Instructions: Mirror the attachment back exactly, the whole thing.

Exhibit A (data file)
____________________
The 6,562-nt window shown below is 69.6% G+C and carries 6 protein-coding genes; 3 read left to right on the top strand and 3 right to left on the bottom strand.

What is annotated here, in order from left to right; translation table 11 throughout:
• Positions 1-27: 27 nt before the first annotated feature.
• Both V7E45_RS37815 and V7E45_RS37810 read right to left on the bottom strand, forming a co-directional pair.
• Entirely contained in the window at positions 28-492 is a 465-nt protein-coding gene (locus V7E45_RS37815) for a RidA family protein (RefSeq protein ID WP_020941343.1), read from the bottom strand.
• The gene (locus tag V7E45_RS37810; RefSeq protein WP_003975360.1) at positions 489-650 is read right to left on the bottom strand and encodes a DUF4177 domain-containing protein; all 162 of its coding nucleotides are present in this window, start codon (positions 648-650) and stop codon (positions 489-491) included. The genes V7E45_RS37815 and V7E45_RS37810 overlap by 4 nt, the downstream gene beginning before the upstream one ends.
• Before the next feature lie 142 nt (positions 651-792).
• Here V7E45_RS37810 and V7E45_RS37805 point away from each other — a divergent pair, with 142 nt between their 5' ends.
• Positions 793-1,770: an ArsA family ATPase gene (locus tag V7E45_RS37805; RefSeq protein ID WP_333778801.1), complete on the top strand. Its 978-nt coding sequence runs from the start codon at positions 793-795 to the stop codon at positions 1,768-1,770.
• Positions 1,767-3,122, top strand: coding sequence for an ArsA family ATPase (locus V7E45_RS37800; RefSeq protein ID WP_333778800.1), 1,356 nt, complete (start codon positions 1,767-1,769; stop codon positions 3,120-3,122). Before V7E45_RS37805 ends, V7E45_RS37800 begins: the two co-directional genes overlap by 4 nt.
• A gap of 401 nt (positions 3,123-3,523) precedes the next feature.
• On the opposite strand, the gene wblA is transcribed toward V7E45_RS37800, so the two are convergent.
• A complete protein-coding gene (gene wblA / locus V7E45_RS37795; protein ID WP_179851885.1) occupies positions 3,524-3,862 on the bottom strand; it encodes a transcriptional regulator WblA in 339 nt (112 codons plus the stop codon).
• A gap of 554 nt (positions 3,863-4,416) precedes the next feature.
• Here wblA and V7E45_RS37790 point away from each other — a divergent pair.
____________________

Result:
The 6,562-nt window shown below is 69.6% G+C and carries 6 protein-coding genes; 3 read left to right on the top strand and 3 right to left on the bottom strand.

What is annotated here, in order from left to right; translation table 11 throughout:
• Positions 1-27: 27 nt before the first annotated feature.
• Both V7E45_RS37815 and V7E45_RS37810 read right to left on the bottom strand, forming a co-directional pair.
• Entirely contained in the window at positions 28-492 is a 465-nt protein-coding gene (locus V7E45_RS37815) for a RidA family protein (RefSeq protein ID WP_020941343.1), read from the bottom strand.
• The gene (locus tag V7E45_RS37810; RefSeq protein WP_003975360.1) at positions 489-650 is read right to left on the bottom strand and encodes a DUF4177 domain-containing protein; all 162 of its coding nucleotides are present in this window, start codon (positions 648-650) and stop codon (positions 489-491) included. The genes V7E45_RS37815 and V7E45_RS37810 overlap by 4 nt, the downstream gene beginning before the upstream one ends.
• Before the next feature lie 142 nt (positions 651-792).
• Here V7E45_RS37810 and V7E45_RS37805 point away from each other — a divergent pair, with 142 nt between their 5' ends.
• Positions 793-1,770: an ArsA family ATPase gene (locus tag V7E45_RS37805; RefSeq protein ID WP_333778801.1), complete on the top strand. Its 978-nt coding sequence runs from the start codon at positions 793-795 to the stop codon at positions 1,768-1,770.
• Positions 1,767-3,122, top strand: coding sequence for an ArsA family ATPase (locus V7E45_RS37800; RefSeq protein ID WP_333778800.1), 1,356 nt, complete (start codon positions 1,767-1,769; stop codon positions 3,120-3,122). Before V7E45_RS37805 ends, V7E45_RS37800 begins: the two co-directional genes overlap by 4 nt.
• A gap of 401 nt (positions 3,123-3,523) precedes the next feature.
• On the opposite strand, the gene wblA is transcribed toward V7E45_RS37800, so the two are convergent.
• A complete protein-coding gene (gene wblA / locus V7E45_RS37795; protein ID WP_179851885.1) occupies positions 3,524-3,862 on the bottom strand; it encodes a transcriptional regulator WblA in 339 nt (112 codons plus the stop codon).
• A gap of 554 nt (positions 3,863-4,416) precedes the next feature.
• Here wblA and V7E45_RS37790 point away from each other — a divergent pair.